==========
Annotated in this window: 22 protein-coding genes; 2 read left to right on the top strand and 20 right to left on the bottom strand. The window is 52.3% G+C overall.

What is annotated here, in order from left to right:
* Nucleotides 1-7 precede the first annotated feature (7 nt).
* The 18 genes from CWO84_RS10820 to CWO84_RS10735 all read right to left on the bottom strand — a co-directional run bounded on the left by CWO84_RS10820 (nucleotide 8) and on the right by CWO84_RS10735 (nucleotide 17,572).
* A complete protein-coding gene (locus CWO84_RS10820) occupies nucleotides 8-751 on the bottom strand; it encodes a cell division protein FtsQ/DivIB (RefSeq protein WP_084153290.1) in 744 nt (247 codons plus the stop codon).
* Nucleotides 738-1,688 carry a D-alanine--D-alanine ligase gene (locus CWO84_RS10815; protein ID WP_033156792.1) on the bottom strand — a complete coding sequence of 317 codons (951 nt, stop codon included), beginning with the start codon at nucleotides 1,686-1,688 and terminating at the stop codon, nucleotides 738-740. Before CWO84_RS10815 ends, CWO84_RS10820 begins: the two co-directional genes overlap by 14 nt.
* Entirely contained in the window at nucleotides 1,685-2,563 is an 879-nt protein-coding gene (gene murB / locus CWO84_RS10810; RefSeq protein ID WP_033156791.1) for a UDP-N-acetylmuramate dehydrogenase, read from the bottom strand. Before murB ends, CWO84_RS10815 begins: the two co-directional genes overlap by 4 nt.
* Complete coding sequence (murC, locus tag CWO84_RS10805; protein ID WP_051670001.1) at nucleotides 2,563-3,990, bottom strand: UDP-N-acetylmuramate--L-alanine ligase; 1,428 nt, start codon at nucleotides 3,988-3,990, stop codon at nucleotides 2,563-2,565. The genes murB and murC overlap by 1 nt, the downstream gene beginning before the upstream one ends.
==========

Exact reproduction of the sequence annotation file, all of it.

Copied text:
Annotated in this window: 22 protein-coding genes; 2 read left to right on the top strand and 20 right to left on the bottom strand. The window is 52.3% G+C overall.

What is annotated here, in order from left to right:
* Nucleotides 1-7 precede the first annotated feature (7 nt).
* The 18 genes from CWO84_RS10820 to CWO84_RS10735 all read right to left on the bottom strand — a co-directional run bounded on the left by CWO84_RS10820 (nucleotide 8) and on the right by CWO84_RS10735 (nucleotide 17,572).
* A complete protein-coding gene (locus CWO84_RS10820) occupies nucleotides 8-751 on the bottom strand; it encodes a cell division protein FtsQ/DivIB (RefSeq protein WP_084153290.1) in 744 nt (247 codons plus the stop codon).
* Nucleotides 738-1,688 carry a D-alanine--D-alanine ligase gene (locus CWO84_RS10815; protein ID WP_033156792.1) on the bottom strand — a complete coding sequence of 317 codons (951 nt, stop codon included), beginning with the start codon at nucleotides 1,686-1,688 and terminating at the stop codon, nucleotides 738-740. Before CWO84_RS10815 ends, CWO84_RS10820 begins: the two co-directional genes overlap by 14 nt.
* Entirely contained in the window at nucleotides 1,685-2,563 is an 879-nt protein-coding gene (gene murB / locus CWO84_RS10810; RefSeq protein ID WP_033156791.1) for a UDP-N-acetylmuramate dehydrogenase, read from the bottom strand. Before murB ends, CWO84_RS10815 begins: the two co-directional genes overlap by 4 nt.
* Complete coding sequence (murC, locus tag CWO84_RS10805; protein ID WP_051670001.1) at nucleotides 2,563-3,990, bottom strand: UDP-N-acetylmuramate--L-alanine ligase; 1,428 nt, start codon at nucleotides 3,988-3,990, stop codon at nucleotides 2,563-2,565. The genes murB and murC overlap by 1 nt, the downstream gene beginning before the upstream one ends.